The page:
(That is my last word on the topic... Now back to my plans for my next trip, bringing my electric kettle aboard, sleeping in the lounge car, and managing a few non Amtrak beers en route. Hm, maybe some chewy seeds for breakfast.. )  :D

 

Chill,

 

Ed.


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#8 cpotisch

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Posted 09 July 2018 - 01:16 PM

If a person's luggage placement is considered dangerous or problematic, the Conductor, who does this job every working day, is the person to judge it.
 
Most incidents are a balancing act, there are many minor infringments daily on Amtrak, just let the Conductor deal with it if they see fit?
 
(That is my last word on the topic... Now back to my plans for my next trip, bringing my electric kettle aboard, sleeping in the lounge car, and managing a few non Amtrak beers en route. Hm, maybe some chewy seeds for breakfast.. )  :D
 
Chill,
 
Ed.

Did you mean to reply to the (now locked) "Camping out in coach??" thread? I agree with everything you just said, though.
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#9 spinnaker

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Posted 09 July 2018 - 02:51 PM

A little kid running around a moving train without close supervision from a parent is the parents' responsibility, not Amtrak's. Amtrak make it very clear that children must be supervised, so why is it their responsibility to put gates at the top of all the stairs, which will make it more difficult for passengers (especially with bags) to go up and down the stairs. So no, I do not think Amtrak should be putting gates or doors on the stairs.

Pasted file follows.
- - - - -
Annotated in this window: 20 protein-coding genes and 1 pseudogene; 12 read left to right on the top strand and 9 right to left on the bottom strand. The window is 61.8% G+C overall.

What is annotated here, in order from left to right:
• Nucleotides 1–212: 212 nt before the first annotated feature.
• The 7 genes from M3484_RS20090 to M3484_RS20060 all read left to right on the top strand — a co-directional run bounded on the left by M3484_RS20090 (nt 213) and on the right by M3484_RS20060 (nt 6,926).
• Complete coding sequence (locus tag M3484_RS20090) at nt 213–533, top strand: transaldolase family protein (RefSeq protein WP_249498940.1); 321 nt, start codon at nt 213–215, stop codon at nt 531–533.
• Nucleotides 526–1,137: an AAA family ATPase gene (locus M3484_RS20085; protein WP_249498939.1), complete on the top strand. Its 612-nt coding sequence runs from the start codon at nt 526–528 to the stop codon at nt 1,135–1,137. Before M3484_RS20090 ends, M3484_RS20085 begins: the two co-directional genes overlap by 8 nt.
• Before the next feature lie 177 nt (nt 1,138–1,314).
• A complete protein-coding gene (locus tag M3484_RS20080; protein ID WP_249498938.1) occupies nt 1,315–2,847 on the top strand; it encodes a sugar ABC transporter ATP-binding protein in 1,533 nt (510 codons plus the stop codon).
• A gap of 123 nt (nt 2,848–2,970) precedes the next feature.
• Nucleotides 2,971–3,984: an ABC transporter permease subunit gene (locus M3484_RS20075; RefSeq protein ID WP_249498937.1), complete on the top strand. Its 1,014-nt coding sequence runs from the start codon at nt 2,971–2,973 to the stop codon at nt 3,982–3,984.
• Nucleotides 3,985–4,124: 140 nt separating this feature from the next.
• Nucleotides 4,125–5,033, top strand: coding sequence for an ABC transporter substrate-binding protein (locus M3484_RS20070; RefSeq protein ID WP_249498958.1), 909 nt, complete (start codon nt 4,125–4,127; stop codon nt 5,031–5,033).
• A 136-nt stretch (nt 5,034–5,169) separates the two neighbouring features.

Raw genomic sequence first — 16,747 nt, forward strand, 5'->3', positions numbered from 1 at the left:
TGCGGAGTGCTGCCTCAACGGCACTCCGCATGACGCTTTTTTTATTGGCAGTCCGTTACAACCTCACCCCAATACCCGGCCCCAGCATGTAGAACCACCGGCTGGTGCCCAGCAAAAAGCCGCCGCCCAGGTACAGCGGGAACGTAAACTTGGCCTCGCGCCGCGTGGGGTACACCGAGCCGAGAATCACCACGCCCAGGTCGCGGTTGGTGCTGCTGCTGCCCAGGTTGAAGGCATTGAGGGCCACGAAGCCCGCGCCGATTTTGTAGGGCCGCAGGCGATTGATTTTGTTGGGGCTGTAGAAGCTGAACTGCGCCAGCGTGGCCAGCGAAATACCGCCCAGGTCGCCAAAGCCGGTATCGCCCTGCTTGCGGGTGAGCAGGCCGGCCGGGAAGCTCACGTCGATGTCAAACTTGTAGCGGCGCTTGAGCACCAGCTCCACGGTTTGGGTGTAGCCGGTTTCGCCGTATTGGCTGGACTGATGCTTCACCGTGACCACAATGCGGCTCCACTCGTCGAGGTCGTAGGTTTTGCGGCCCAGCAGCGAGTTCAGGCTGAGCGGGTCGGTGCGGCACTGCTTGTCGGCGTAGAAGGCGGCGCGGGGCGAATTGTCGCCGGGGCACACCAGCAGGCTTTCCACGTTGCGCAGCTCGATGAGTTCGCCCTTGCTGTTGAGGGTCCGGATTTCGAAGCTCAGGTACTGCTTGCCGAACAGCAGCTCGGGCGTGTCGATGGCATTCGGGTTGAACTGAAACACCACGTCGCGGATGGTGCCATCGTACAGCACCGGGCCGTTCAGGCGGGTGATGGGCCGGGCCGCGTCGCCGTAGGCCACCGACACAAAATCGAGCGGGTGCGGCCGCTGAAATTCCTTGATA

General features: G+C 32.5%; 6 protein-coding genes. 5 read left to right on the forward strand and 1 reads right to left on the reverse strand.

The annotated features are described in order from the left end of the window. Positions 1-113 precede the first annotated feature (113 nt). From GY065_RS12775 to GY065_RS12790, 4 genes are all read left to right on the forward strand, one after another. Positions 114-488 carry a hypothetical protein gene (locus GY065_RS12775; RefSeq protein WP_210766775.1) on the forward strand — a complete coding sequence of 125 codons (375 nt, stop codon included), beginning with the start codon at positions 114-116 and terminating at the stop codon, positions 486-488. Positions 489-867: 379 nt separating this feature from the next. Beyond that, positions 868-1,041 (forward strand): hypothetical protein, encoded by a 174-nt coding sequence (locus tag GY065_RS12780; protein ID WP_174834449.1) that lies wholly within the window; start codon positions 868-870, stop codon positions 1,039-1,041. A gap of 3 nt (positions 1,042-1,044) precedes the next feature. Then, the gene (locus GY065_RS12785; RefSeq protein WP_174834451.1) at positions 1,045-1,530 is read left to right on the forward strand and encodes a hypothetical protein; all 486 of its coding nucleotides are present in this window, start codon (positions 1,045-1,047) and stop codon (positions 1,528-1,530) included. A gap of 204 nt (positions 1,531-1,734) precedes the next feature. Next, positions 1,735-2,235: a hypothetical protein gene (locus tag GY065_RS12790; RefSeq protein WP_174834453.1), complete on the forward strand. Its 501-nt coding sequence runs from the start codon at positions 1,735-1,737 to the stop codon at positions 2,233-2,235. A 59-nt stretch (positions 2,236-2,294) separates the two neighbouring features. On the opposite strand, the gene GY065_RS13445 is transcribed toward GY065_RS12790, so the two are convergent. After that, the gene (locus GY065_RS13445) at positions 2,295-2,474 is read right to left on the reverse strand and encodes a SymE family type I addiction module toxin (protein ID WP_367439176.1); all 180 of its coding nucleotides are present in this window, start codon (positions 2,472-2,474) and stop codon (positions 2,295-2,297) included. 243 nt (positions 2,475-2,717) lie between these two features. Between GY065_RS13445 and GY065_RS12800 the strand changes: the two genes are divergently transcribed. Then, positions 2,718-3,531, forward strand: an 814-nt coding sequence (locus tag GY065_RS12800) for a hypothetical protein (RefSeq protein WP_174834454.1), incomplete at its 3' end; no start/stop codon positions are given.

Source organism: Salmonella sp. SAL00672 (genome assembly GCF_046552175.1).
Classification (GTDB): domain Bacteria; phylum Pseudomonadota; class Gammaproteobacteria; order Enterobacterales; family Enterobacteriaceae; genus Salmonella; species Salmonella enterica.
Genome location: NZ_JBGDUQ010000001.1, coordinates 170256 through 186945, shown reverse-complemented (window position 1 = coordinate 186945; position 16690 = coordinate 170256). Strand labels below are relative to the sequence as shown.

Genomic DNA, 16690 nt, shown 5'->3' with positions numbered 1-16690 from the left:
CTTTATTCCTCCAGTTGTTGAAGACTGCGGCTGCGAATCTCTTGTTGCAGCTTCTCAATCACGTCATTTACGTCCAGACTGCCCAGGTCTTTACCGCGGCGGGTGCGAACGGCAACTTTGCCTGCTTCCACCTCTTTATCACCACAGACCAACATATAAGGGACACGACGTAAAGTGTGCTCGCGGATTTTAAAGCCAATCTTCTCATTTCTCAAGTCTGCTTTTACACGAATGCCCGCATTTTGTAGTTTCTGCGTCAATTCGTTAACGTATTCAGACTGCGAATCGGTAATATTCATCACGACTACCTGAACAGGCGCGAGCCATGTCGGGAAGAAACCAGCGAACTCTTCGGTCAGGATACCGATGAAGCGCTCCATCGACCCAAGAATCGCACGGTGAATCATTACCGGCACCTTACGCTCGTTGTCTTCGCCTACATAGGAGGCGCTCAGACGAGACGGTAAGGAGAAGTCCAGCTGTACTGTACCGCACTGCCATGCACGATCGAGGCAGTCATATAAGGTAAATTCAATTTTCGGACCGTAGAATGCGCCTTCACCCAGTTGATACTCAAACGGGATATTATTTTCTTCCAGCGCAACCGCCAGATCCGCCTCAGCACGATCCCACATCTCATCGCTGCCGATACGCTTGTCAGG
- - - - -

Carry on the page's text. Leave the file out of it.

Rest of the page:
When you think about it, there must be dozens of places where you (or your kids) can get hurt on or near trains.    It really does require a lot of vigilance .  Unfortunately many people are oblivious.  

 

Makes you wonder how many times Amtrak gets sued in a year.   It always has to be someone else's fault and not the person that had responsibility for their own (or their children's  safety)

 

 

There was a story I saw today about a young couple that forgot their passports in seat backs.   They were blaming the airline for denying them entry to another country because they did not have a passport.    Always someone else's fault. ;)